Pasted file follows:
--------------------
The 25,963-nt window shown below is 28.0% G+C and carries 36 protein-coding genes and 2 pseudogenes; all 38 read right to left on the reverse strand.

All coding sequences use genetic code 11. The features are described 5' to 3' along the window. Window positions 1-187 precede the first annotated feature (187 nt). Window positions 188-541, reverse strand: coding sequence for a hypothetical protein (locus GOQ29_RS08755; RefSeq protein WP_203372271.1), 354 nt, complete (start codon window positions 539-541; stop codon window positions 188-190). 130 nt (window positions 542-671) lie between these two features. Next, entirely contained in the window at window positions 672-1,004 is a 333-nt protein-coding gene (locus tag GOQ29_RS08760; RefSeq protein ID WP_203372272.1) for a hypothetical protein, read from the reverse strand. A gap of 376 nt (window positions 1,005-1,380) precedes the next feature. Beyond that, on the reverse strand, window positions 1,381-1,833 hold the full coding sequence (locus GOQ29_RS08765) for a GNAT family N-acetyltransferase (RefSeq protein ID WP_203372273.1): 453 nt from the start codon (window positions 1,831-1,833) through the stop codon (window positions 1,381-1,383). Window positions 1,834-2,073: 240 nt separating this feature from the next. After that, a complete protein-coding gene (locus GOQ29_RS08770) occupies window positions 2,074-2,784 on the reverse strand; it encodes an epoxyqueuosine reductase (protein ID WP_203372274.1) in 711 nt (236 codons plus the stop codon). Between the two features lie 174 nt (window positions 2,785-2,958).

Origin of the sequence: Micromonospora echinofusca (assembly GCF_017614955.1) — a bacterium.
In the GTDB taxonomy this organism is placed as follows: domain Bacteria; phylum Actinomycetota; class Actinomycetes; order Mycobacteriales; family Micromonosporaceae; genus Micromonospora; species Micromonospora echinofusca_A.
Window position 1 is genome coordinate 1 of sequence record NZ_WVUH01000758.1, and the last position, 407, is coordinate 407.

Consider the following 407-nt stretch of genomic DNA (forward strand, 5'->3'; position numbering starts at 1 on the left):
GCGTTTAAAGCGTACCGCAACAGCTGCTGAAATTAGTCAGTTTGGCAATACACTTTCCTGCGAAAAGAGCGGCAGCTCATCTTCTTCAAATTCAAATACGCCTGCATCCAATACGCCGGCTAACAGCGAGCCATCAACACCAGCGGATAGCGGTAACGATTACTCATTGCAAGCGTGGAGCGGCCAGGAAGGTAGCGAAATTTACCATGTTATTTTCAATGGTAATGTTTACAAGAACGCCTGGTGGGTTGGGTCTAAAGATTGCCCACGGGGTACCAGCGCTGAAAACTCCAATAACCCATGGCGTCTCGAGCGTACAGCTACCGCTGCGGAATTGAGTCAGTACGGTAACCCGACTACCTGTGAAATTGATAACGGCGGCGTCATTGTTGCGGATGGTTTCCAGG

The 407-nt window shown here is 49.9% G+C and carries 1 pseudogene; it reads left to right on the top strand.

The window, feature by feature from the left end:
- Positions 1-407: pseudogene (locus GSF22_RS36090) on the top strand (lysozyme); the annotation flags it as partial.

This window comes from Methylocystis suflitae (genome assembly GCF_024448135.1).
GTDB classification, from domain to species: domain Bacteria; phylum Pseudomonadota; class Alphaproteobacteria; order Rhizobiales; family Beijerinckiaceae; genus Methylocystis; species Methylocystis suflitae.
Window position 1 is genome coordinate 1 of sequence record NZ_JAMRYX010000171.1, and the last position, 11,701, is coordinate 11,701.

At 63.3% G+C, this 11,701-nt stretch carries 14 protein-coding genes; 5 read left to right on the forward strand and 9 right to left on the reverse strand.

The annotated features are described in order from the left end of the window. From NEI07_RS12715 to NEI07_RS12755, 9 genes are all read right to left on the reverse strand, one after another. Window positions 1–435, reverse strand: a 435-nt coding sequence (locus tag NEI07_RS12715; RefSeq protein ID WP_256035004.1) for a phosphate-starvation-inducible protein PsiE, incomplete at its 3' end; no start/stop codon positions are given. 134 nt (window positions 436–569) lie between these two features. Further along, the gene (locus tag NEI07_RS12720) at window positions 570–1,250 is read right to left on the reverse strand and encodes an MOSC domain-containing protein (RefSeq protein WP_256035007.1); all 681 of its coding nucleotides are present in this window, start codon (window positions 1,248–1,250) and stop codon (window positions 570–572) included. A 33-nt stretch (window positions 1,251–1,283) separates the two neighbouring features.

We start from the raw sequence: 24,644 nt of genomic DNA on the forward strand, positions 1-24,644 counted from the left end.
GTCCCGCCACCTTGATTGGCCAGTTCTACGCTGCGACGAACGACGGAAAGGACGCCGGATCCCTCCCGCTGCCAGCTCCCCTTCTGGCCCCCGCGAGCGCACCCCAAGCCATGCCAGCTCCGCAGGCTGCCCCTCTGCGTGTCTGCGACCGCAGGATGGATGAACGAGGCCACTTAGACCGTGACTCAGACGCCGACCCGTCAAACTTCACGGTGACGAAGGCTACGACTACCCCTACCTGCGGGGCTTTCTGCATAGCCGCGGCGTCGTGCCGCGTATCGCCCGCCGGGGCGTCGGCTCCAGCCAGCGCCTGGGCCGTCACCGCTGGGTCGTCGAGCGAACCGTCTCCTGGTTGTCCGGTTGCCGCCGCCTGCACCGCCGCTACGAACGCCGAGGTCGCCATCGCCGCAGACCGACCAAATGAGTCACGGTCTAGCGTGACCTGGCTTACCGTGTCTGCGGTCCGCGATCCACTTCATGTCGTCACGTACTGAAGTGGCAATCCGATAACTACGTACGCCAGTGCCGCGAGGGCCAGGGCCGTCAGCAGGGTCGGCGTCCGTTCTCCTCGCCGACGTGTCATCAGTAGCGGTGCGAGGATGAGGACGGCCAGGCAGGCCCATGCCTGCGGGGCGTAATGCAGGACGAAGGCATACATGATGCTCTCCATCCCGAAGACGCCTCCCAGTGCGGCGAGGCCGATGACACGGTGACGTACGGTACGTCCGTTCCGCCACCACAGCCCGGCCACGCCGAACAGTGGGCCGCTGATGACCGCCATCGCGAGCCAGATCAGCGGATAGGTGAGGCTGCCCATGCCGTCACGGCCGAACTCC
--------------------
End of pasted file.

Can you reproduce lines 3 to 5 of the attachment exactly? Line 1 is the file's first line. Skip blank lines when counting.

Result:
Origin of the sequence: Micromonospora echinofusca (assembly GCF_017614955.1) — a bacterium.
In the GTDB taxonomy this organism is placed as follows: domain Bacteria; phylum Actinomycetota; class Actinomycetes; order Mycobacteriales; family Micromonosporaceae; genus Micromonospora; species Micromonospora echinofusca_A.
Window position 1 is genome coordinate 1 of sequence record NZ_WVUH01000758.1, and the last position, 407, is coordinate 407.